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The Fit Note: Fit for Purpose?

The Fit Note: Fit for Purpose?

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In 2010 Fit notes (or statements of fitness) replaced sick note. It is issued by a doctor and clarifies the employee’s capacity for work; those who are fit to work are not issued with a fit note.
If the employee is able to undertake some work the fit note will make recommendations for the employer to consider, these include;

• a phased return to work
• altered hours
• amended duties or restrictions
• workplace adaptations

Usually, there are some comments explaining the recommendations and rationale behind it and they are only required if the employee is absent or likely to be absent or incapacitated for more than 7 days. It is hoped that this change will support keeping people in work rather than moving out of work and towards employment support allowance (the old incapacity benefit).

The fit note and employers
Is my assessment or advice binding on my patient’s employer? No. Your assessment on whether your patient is not fit for work or maybe fit for work (and any other advice in the fit note) is classed as advice. It is for employers to determine whether or not to accept your advice. They may decide to seek alternative advice and give this preference to yours. If so, they should be able to demonstrate that the quality of this alternative advice was at least comparable to yours, should a dispute between employer and employee lead to an employment tribunal.

Occupational Health and the Fit Note
In 2013, new guidance was issued and allows the employer to choose the occupational health opinion over those of a General Practitioner.
It is the role of occupational health to remain impartial and provide evidence-based medical advice. OH often has a more robust understanding of the workplace and can be view as workplace specialist, GP’s by their nature are the patient’s advocate.
This is now supported by case law and various employment tribunals accept that the ‘reasonable’ employer; can choose to hold the opinion of the OH professional over that of a GP.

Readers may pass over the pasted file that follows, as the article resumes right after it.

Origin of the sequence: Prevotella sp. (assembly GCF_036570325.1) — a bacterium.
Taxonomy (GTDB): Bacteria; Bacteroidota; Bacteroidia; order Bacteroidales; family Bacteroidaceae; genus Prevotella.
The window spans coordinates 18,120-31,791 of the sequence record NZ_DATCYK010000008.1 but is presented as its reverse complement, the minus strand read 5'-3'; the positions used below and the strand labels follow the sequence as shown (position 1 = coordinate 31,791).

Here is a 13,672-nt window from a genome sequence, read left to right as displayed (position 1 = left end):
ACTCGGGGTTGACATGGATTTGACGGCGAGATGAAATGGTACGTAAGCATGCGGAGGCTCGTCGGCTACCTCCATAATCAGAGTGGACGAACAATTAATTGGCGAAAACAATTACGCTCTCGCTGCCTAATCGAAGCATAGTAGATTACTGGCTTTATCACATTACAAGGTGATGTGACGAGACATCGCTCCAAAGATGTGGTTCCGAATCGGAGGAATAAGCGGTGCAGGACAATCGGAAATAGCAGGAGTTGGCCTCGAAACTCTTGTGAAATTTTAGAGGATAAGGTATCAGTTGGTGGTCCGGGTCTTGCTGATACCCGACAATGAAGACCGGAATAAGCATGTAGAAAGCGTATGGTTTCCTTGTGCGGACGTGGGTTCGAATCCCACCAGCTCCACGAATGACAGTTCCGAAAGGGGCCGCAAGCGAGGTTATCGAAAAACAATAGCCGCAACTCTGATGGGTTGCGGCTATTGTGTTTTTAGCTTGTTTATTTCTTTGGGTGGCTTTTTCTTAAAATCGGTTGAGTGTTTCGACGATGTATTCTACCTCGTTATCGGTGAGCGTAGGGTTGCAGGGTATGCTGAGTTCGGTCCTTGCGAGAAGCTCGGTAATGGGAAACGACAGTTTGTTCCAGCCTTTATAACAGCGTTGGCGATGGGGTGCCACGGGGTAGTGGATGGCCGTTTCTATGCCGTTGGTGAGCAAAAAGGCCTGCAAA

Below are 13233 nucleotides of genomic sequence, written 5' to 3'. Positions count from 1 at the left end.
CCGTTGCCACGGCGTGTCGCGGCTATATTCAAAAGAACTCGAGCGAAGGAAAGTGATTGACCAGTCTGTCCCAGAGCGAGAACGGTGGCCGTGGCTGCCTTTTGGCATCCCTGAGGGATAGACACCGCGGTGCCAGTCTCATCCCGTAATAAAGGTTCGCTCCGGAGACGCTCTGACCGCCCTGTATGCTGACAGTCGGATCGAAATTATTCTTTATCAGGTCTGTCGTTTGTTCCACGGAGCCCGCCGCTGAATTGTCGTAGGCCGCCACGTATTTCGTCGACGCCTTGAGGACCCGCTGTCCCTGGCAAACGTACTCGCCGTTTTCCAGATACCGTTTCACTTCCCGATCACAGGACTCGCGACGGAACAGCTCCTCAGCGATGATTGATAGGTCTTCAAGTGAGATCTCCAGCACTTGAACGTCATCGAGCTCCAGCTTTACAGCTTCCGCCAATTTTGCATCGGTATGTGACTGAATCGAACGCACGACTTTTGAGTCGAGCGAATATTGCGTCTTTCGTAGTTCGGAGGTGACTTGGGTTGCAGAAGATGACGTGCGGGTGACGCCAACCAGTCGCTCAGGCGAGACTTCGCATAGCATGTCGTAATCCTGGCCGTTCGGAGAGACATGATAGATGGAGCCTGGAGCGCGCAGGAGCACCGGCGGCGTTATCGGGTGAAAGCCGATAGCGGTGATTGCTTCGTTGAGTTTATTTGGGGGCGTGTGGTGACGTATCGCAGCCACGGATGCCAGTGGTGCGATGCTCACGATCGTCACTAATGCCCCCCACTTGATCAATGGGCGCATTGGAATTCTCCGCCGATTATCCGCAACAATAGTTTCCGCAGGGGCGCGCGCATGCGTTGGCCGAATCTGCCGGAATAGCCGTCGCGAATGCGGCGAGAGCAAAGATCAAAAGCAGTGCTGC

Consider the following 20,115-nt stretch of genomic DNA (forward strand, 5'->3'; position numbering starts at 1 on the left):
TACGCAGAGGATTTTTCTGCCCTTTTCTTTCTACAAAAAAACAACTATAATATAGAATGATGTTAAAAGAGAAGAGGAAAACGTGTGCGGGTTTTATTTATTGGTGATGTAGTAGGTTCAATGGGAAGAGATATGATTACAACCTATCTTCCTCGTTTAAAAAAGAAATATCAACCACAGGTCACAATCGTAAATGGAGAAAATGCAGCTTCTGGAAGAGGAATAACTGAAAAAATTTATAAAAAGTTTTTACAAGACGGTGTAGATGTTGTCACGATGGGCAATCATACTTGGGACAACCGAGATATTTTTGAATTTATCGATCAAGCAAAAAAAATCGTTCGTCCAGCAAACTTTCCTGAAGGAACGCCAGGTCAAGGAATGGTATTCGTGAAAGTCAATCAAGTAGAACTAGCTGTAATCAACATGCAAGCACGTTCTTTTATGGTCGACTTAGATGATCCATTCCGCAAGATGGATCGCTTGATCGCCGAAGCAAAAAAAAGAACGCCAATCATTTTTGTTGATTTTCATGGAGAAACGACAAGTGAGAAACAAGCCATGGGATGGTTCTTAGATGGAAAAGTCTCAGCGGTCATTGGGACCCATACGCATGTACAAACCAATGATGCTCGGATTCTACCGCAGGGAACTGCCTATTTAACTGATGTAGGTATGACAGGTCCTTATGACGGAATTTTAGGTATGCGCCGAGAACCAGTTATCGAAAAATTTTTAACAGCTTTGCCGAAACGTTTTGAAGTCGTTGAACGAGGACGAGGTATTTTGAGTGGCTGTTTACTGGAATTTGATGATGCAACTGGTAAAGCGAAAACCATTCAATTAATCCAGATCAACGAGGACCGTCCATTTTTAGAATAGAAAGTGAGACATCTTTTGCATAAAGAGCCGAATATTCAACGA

Some examples where case law precedent has been set are;
• Jones v The Post Office [2001] EWCA Civ 558, [2001] IRLR 384, Court of Appeal
• British Gas plc v Breeze EAT 503/87
• Evers v Doncaster Monks Bridge
• Jefferies v BT Tanker Co Ltd (1979)
• First Manchester Ltd v Kennedy (2005 UKEAT/0818/04
• Heathrow Express Operating Co Ltd v Jenkins (2007 UKEAT/0497/06)

However, employers should note the importance of gaining sufficient & appropriate information is key –

• OH practitioner should have appropriate qualifications & training in OH
• The employee should be personally examined by the OH doctor or nurse and the decision should not have been merely made on a report or on review of the medical notes
• The written report by the OH practitioner is specific and clear
• When making a decision with regards to conflicting medical advice, it is important that the employer has established that returning an individual to the workplace would not pose a serious threat to the health & safety of that employee or to that of colleagues, visitors or the general public
• Where appropriate when an employee is being treated by a hospital specialist that a current report has been obtained.

The beneficial effects of work on physical and mental health and wellbeing, generally outweigh the risks of work and the harmful effects of prolonged sickness absence (Waddell & Burton 2006). Overall, the presumption should be that staying at or returning to work is beneficial.

Work (both paid and unpaid) is a health-promoting activity and the benefits have been well documented (Acheson 1998; Waddle and Burton 2006).

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